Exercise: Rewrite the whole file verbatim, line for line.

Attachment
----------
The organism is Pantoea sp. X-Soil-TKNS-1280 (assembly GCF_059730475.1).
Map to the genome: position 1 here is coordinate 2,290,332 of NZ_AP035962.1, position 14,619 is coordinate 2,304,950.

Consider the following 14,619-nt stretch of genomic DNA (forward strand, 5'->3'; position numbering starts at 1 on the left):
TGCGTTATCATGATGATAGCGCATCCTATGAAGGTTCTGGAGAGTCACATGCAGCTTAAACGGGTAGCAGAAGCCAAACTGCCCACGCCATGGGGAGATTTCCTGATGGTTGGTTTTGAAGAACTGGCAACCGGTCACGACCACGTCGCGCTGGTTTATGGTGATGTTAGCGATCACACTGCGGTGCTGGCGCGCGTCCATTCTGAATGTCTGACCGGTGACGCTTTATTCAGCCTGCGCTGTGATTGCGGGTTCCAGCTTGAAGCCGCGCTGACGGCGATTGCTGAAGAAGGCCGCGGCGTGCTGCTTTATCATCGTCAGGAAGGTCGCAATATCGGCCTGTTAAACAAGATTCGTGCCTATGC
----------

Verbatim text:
The organism is Pantoea sp. X-Soil-TKNS-1280 (assembly GCF_059730475.1).
Map to the genome: position 1 here is coordinate 2,290,332 of NZ_AP035962.1, position 14,619 is coordinate 2,304,950.

Consider the following 14,619-nt stretch of genomic DNA (forward strand, 5'->3'; position numbering starts at 1 on the left):
TGCGTTATCATGATGATAGCGCATCCTATGAAGGTTCTGGAGAGTCACATGCAGCTTAAACGGGTAGCAGAAGCCAAACTGCCCACGCCATGGGGAGATTTCCTGATGGTTGGTTTTGAAGAACTGGCAACCGGTCACGACCACGTCGCGCTGGTTTATGGTGATGTTAGCGATCACACTGCGGTGCTGGCGCGCGTCCATTCTGAATGTCTGACCGGTGACGCTTTATTCAGCCTGCGCTGTGATTGCGGGTTCCAGCTTGAAGCCGCGCTGACGGCGATTGCTGAAGAAGGCCGCGGCGTGCTGCTTTATCATCGTCAGGAAGGTCGCAATATCGGCCTGTTAAACAAGATTCGTGCCTATGC